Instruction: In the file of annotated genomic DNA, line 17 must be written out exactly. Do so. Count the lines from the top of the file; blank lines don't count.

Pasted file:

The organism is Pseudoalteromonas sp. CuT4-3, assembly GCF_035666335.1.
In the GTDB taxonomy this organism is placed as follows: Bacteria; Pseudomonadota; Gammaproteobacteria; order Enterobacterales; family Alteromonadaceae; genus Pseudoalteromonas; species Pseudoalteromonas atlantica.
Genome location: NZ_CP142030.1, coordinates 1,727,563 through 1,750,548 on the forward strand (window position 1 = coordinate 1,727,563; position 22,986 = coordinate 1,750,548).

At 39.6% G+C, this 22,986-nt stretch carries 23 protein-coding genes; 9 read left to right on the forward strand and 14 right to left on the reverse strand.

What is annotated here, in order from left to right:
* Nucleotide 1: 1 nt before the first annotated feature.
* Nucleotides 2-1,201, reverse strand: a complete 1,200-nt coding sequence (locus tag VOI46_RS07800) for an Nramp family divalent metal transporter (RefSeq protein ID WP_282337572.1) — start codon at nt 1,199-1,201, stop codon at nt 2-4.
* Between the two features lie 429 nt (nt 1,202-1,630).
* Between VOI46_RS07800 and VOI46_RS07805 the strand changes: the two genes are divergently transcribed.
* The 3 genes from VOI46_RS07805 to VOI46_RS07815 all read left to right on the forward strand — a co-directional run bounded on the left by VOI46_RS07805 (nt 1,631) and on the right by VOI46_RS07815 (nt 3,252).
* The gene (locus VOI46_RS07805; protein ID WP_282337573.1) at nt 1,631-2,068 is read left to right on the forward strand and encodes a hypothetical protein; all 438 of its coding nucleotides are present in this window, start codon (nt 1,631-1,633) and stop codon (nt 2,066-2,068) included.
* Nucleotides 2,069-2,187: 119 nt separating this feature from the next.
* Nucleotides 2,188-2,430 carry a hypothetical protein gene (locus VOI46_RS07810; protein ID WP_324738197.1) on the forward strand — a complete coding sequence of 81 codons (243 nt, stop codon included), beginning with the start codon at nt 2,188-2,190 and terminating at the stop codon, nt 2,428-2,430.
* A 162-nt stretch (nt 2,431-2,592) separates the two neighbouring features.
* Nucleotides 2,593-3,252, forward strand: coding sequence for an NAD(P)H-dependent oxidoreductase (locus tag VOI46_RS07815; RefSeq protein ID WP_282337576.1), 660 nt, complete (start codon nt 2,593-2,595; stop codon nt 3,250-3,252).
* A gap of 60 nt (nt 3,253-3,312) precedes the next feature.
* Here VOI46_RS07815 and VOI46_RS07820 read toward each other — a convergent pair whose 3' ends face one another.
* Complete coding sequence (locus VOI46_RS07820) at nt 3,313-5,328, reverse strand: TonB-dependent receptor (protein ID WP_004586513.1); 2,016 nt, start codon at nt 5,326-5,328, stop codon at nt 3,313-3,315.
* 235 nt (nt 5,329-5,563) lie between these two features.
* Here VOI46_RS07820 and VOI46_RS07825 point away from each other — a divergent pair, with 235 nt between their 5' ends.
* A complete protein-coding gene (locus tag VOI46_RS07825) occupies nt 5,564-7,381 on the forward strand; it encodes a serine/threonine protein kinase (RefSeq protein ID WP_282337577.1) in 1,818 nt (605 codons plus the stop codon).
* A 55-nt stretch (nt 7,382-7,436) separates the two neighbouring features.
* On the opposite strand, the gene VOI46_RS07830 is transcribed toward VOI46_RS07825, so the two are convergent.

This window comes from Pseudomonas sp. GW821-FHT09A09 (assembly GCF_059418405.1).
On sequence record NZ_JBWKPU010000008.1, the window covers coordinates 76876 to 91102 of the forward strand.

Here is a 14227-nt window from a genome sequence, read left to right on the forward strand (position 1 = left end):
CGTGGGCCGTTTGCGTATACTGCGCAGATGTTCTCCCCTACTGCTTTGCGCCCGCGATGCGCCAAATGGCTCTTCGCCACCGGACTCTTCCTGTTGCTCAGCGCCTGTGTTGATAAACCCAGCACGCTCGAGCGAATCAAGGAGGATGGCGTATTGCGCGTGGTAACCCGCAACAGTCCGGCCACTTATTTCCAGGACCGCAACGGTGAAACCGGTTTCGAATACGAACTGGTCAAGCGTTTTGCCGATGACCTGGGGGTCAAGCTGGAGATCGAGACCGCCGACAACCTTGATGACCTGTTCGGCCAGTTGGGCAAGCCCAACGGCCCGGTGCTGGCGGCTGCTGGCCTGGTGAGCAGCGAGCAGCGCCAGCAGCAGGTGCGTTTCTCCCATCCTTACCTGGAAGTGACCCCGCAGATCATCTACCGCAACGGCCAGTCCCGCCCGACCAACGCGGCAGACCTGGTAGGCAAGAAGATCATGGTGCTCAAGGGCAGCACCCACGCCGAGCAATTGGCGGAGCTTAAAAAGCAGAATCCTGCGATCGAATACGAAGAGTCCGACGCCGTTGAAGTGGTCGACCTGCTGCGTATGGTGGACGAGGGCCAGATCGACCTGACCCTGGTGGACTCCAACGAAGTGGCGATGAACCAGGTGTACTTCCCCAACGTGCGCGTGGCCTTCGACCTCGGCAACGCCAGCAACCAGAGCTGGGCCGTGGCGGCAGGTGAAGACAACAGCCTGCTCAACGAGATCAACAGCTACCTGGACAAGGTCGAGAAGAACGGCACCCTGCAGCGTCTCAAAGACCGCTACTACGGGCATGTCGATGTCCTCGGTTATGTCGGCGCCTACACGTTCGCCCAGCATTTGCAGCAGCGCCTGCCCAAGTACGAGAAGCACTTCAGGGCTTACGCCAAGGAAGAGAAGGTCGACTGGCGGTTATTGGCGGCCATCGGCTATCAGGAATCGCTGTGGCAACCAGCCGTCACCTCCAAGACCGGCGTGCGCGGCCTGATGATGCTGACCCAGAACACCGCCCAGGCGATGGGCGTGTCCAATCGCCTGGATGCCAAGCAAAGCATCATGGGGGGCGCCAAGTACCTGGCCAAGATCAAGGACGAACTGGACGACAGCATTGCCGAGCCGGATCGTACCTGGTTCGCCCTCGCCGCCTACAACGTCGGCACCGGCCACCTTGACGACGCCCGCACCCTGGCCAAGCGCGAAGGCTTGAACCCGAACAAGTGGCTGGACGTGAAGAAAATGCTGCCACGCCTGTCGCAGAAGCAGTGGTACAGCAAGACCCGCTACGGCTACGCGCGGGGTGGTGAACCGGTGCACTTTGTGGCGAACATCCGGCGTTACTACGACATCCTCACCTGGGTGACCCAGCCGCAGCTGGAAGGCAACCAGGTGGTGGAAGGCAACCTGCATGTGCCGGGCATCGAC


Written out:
* Here VOI46_RS07815 and VOI46_RS07820 read toward each other — a convergent pair whose 3' ends face one another.